Feb 2023


Feb 2023

StoneX Bullion round-up Monday 13th February 2023

By StoneX Bullion

Gold and silver consolidating after retreat

More “restrictive” comments from Federal Open Market Committee (FOMC) members

Rather than buying on dips, gold is now running into selling into any short-term rally. This is partly self-fulfilling as the technical constructions have become increasingly negative, with the 10-day moving average crossing below the 20-day and gold is now testing support offered by the 200-day average. As the first two charts show, this is largely a dollar story; the first shows how the dollar has picked up over the past week, while gold prices in the other major currencies are broadly flat.

Inflationary forces in the United States are an ever-constant feature in market commentary, not least because developments in the States have a knock-on effect – if not globally, then certainly through most economies. This week is no different, with the U.S. Consumer Price Index (CPI) due to be released tomorrow (Tuesday 14th). The consensus among economists is that this January’s CPI will post a 0.5% month-on-month gain and that December’s recorded fall of 0.1% month-on-month will be revised upwards, to plus 0.1%. The rate excluding food & energy, which is the parameter that the Fed watches, is called at +0.4% month-on-month.

On a year-on-year basis the headline CPI is forecast at 6.2% (after 6.5% the previous month) and 5.5% ex-food and energy, after 5.7% in December.

Spot Gold, technical annotations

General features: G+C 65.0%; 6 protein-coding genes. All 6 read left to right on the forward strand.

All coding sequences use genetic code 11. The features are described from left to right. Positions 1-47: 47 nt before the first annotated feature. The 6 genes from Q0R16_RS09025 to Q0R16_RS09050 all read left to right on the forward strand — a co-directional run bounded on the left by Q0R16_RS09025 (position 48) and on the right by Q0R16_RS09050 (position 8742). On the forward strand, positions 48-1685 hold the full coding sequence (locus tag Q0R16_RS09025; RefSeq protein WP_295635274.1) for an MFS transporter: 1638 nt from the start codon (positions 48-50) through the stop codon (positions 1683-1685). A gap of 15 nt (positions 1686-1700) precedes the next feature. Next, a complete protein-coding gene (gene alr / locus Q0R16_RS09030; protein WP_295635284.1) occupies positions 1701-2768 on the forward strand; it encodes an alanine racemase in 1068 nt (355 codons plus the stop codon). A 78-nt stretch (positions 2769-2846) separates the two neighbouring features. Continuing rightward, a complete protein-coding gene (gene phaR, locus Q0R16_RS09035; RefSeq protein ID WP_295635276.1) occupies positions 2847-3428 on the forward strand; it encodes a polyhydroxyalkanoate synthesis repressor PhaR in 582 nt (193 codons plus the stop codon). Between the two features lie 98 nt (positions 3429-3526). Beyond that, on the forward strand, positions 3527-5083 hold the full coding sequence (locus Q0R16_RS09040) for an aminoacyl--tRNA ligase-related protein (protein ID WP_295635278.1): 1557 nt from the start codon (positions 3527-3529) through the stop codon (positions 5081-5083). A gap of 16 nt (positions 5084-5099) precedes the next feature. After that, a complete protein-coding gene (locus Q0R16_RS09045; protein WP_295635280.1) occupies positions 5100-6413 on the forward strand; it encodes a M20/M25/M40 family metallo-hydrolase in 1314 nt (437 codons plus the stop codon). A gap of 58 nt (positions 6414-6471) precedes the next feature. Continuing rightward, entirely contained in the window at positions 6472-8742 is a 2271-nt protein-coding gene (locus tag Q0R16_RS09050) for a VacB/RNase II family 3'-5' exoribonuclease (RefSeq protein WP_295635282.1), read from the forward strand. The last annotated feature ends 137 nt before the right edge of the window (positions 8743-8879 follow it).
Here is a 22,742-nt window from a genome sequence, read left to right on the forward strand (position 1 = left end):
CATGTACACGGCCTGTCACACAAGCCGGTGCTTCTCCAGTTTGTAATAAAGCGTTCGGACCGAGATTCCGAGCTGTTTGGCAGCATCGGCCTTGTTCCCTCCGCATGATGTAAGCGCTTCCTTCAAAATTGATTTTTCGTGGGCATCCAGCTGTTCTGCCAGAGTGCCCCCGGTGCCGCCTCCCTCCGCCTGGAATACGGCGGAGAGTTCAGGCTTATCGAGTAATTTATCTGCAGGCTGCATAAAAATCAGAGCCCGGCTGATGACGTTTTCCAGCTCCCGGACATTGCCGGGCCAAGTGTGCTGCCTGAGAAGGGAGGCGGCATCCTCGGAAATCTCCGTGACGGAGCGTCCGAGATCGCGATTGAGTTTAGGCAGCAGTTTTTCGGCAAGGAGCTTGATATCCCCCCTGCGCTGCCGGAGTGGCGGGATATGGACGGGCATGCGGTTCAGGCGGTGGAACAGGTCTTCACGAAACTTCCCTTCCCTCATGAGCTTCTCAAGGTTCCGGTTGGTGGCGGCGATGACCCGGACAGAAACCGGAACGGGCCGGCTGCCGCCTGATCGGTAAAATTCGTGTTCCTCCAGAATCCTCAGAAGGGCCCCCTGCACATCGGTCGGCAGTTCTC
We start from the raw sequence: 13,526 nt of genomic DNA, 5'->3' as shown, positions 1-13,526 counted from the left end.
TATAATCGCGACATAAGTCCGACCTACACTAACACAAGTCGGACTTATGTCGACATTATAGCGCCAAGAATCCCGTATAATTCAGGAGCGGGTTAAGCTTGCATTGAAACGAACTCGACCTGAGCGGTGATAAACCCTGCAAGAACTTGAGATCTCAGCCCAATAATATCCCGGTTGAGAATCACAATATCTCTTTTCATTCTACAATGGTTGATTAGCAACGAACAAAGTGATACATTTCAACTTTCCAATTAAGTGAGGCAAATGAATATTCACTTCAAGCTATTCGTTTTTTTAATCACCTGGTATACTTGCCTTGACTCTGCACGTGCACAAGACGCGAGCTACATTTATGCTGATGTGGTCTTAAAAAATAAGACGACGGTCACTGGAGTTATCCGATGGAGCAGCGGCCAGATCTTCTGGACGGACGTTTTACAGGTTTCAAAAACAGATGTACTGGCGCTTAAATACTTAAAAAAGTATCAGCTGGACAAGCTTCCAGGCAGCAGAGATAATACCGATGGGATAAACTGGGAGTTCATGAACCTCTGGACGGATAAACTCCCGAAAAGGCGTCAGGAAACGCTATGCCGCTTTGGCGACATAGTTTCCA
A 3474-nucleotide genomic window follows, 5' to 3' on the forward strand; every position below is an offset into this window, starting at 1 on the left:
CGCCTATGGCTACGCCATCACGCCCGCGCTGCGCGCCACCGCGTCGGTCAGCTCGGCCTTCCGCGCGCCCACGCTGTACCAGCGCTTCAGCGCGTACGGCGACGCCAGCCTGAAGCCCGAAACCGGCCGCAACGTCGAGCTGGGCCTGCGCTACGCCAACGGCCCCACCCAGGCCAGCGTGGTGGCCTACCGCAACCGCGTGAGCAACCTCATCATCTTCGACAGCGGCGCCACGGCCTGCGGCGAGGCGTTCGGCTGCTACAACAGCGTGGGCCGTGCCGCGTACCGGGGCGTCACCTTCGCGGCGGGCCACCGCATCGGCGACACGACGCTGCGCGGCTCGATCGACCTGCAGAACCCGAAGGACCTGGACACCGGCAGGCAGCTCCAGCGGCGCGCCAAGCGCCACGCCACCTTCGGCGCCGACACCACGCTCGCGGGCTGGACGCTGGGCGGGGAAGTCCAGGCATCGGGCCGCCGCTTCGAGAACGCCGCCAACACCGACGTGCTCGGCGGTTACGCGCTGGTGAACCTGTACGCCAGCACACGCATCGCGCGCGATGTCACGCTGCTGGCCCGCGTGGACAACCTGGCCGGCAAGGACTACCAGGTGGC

Spot gold, in major currencies

This needs to be taken in conjunction with economic news from last week, which showed strong consumer sentiment (the University of Michigan sentiment survey, which is closely followed, posted 66.4, the highest in thirteen months) and another fall in unemployment numbers, while job vacancies continued to rise – notably in construction and retail trade, and especially in Leisure and Hospitality.

So, while some headline inflationary forces (largely in the goods sector) appear to be dissipating to some extent in the States, the FOMC rhetoric seems to be justified in remaining robust with more FOMC members talking of maintaining higher rates for a longer period of time and the bond market is reacting accordingly. Well, almost. The fed funds futures rates are now pointing to a higher peak than before, at 5.2% and they have pushed this out to July now, having been aiming for May from some months and then edging out towards June.

US fed funds implied overnight rates

EU bond markets’ implied rates

So, all of this has conspired to keep gold under some pressure and taken silver down with it, so that as we write gold is trading just above $1,860 and silver just under $22, for year-on-year falls of 0.5% and 7.9% respectively. Interestingly it looks as if silver is starting to attract some industrial buying interest at these levels, where there is some chart support; also, we notice that there were two days last week that enjoyed some chunky silver ETP purchases (over 95t on each day); for the year to date the silver products have added 484t (2%) to stand at 23,780t. Global mine production is just over 26,000tpa. The gold ETPs, meanwhile, continue to bleed metal but at a relatively low rate with a loss of 24t (less than 1%) so far this year to stand at 2,892t (compare global mine production of close to 4,000t).

Meanwhile the pressure on silver supplies into the Mints appears to have eased slightly, while demand remains relatively sturdy.

So, it is all about U.S. inflation numbers this week and how the bond markets react; arguably the retreat in gold and silver prices has already discounted increased pressure on the bond markets, but it will all be in the numbers.

The U.S., E.U. and China yield curves

Gold, the dollar, and their correlation

Gold (inverted) and the two and ten-year yields; correlation with the 10Y